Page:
Generally, an informed critic is a person who possesses profound knowledge in a specific field albeit not necessarily having to be a specialist in the said field but suffice that he is able to assess, evaluate, and communicate an objectively informed opinion or critique about a subject matter, for example, social or government policy. Do take note that I stipulated “profound knowledge” and not “specialized knowledge” although the latter may be preferable otherwise any opinion delivered stands the risk of being ill-informed and stupid if not misleading. These minimum criterions for criticism are necessary to invoke a judicious application of the mental faculty through examination of sensation by deliberation which in turn allow for a distinction to be drawn between a critique and a rant.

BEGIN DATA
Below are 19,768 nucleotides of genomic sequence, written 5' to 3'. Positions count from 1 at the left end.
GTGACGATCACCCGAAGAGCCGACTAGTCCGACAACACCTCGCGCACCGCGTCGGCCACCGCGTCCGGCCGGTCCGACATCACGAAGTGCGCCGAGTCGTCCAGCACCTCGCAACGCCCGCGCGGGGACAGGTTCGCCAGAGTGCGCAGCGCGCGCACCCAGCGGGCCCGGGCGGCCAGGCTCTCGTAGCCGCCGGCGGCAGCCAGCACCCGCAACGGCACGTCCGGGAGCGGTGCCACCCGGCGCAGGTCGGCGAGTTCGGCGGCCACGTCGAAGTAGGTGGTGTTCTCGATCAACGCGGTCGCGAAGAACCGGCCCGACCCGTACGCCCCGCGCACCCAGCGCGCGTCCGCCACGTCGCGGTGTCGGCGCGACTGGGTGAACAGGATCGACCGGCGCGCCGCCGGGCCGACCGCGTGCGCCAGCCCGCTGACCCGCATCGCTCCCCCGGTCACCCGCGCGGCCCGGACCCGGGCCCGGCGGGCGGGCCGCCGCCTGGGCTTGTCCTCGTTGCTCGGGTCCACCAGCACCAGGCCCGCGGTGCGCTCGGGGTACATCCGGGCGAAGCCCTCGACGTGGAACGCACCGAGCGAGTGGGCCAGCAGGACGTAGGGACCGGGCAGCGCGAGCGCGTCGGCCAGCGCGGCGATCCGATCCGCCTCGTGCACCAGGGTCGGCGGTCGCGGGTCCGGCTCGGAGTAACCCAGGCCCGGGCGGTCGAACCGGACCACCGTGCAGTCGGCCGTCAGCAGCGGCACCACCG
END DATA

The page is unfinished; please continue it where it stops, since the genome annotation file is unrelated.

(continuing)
Pursuant to the afore-mentioned, there are inevitably many “critics” who adopt title inflation in order to justify their criticism as informed opinions. For example, here in Taiwan, there is a profuse and loose use of the term “師” which literally means a “master”, “teacher’, or “expert” and it is not surprising to hear plumbers, tilers, cooks, and et cetera being addressed as “師”. With as much looseness as the use of the term “師” there is also a liberal use of the term “評論家” or critic which is why we are seeing abundant commentary programs and commentary news (評論節目) here that is of entertaining quality more than knowledgeable deliberation. Inevitably, we too are seeing such title inflation and ill-informed commentary taking a toll on Thai Buddhism here.